Quantitative tapering is on its way, if only slowly, and we have to consider the consequences.
The BoE owns around £875 billion of gilts – out of a total market worth of around £2.6 trillion. In other words, quantitative easing has consumed a third of the gilt market. Excluding inflation-linked bonds, which it does not buy, the BoE owns 51% of outstanding conventional gilts. The real concern is around long dated gilts, as its these gilts which have been supported by quantitative easing, and that support is about to be withdrawn.
It’s a different story with green gilts!
In the Spring statement it was announced that the UK is to raise a further £10 billion in green gilts. This will be issued by the UK government to finance projects that have clearly defined environmental benefits. The Debt Management Office (DMO) said that this new issuance was “subject to demand and market conditions, with the current expectation that this will be issued across both medium and long maturities“.
Last year, the government launched the UK’s Green Financing Programme, and has now raised £16.1 billion through the sale of green gilts so far. The first green gilt was issued in September, raising £10 billion, the largest inaugural green bond issuance by any country. A second issuance in October then raised £6.1 billion with gilts expiring in 2053, which the DMO said had the “longest maturity of any outstanding sovereign green bond to date“.
A snapshot of market activity this week
The markets have been fairly sanguine this week after the recent surge. In general, there has been a slight tick up in prices throughout the week.
The S&P 500 (US) rose yesterday by 1.43% which will feed into our portfolios tomorrow and the Dow Jones increased by 1.02%. The standout performance however has been the technology orientated Nasdaq, which posted an increase of 2.2% yesterday. Over the past five days this index has risen by 5.01%.
What lovely weather we’re having right now and, like the markets, all is calm for the time being. Make the most of it. Next week I’m venturing off to Rome and Florence and so young Gus (Andrew) will be writing our communication next week.
Have a lovely weekend,
Gary and the Blue Sky Investment Team
My vision for a lower tax economy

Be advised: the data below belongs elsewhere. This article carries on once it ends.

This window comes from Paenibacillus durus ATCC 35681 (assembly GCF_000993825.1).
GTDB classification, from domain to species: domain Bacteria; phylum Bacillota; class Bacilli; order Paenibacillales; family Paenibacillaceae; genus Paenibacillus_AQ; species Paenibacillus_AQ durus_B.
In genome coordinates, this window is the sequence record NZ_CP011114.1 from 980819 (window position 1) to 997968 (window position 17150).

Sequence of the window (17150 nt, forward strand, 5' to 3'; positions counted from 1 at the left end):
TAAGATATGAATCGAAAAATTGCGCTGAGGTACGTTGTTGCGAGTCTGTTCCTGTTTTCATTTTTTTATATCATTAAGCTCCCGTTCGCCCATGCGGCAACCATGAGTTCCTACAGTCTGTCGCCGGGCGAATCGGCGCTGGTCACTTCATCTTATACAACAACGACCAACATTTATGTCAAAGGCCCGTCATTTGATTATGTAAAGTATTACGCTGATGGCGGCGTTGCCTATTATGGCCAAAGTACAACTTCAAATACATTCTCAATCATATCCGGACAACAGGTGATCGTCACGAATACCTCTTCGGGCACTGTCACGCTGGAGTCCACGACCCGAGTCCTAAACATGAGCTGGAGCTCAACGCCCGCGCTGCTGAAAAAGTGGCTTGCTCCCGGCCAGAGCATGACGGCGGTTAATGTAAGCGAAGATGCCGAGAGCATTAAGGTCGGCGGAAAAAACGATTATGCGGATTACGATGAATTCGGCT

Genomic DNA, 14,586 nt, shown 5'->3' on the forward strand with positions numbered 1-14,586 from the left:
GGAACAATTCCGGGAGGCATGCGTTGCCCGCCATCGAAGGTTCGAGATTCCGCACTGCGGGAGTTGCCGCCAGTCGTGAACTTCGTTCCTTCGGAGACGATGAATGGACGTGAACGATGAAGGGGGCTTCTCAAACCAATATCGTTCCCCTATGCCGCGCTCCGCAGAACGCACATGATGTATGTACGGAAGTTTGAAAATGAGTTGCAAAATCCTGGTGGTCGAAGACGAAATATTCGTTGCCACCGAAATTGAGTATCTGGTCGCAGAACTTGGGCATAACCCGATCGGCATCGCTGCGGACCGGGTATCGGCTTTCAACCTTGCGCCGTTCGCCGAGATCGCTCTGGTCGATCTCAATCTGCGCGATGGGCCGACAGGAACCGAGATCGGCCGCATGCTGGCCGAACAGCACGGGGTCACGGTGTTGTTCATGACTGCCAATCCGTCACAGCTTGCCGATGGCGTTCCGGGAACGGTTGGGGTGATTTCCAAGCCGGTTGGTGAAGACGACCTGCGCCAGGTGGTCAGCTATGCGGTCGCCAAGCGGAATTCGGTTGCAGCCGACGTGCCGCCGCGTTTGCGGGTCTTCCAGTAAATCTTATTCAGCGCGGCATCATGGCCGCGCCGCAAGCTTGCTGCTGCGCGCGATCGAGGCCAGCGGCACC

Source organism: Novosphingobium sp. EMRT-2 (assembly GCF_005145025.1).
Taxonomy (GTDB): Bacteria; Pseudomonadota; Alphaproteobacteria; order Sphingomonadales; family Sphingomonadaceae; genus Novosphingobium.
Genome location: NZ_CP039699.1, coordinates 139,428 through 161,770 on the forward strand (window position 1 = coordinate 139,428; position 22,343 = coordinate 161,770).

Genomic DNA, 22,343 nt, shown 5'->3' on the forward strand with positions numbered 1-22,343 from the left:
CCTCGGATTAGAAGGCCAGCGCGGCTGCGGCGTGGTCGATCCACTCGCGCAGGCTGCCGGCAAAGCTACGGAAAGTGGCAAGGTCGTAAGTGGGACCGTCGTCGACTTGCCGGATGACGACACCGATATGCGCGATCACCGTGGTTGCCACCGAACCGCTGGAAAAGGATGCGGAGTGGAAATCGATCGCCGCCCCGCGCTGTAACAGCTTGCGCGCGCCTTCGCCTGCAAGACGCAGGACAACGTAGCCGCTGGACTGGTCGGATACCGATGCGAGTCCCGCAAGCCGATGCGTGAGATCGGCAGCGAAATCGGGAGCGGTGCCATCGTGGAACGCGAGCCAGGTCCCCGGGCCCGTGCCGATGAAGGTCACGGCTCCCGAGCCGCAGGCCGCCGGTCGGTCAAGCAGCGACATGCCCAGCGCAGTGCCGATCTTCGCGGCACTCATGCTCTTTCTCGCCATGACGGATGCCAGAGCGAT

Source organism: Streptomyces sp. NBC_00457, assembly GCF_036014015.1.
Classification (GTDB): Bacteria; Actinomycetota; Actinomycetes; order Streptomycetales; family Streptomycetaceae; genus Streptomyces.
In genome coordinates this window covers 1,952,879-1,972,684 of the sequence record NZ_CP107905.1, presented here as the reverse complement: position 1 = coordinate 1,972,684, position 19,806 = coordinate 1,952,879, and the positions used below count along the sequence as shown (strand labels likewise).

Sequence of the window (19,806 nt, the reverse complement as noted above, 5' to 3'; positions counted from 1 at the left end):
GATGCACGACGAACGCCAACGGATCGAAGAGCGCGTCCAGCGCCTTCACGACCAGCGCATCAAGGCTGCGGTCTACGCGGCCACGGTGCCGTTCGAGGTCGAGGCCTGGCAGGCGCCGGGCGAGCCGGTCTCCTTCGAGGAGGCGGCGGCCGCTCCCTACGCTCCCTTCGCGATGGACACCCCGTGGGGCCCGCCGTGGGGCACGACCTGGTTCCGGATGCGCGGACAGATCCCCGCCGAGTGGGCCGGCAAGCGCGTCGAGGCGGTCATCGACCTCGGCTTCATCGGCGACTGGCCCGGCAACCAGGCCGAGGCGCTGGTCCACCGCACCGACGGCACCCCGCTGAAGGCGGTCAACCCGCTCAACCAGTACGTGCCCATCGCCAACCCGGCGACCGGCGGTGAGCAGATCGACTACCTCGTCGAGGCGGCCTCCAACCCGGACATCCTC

As part of Spring Statement 2022 I set out the government’s Tax Plan. This three-part plan to strengthen our economy covers the remainder of the Parliament. It will help families with the cost of living, it will support growth in the economy, and it will ensure the proceeds of growth are shared fairly.
Spring Statement 2022 enacts the first part of the plan, with tax cuts on incomes and energy to help families with the cost of living. Fuel duty on petrol and diesel has been cut by 5p per litre for the next year. From July, taxes for working people will fall as National Insurance thresholds rise – so people can earn £12,570 free of tax, saving the typical employee over £330 a year. This tax cut means the UK now has some of the most generous tax thresholds in the world. These tax cuts will provide meaningful support to tens of millions of people in the United Kingdom.
The second part of our Tax Plan is to boost growth and productivity. For decades, the UK has lagged international peers in investment in capital, people and ideas. Once the super-deduction ends in April 2023, we will cut taxes and enact long-term reforms to incentivise businesses to invest more in these three critical areas. We will work with industry over the remainder of 2022 and plan to announce our conclusions at the Budget later this year.
The final part of our Tax Plan has a simple goal – to let people keep more of what they earn. To that end, I’ve announced a cut in the basic rate of income tax in 2024 – this is a £5 billion tax cut for workers, savers and pensioners and will be the first cut to the basic rate in 16 years.
This Tax Plan represents the biggest net cut in personal taxes in over a quarter of a century. It is only possible because of the difficult decisions taken by the government in the last twelve months. Cutting taxes sustainably requires prioritisation and a commitment to fiscal discipline. These are the foundations of this plan and our future low tax economy.
Chancellor of the Exchequer
Please Note: This communication should not be read as giving specific advice regarding your personal circumstances. This would only be given following detailed assessment of your individual needs. The value of investments may fall as well as rise; you may get back less than invested. Past performance is not necessarily a guide to future returns.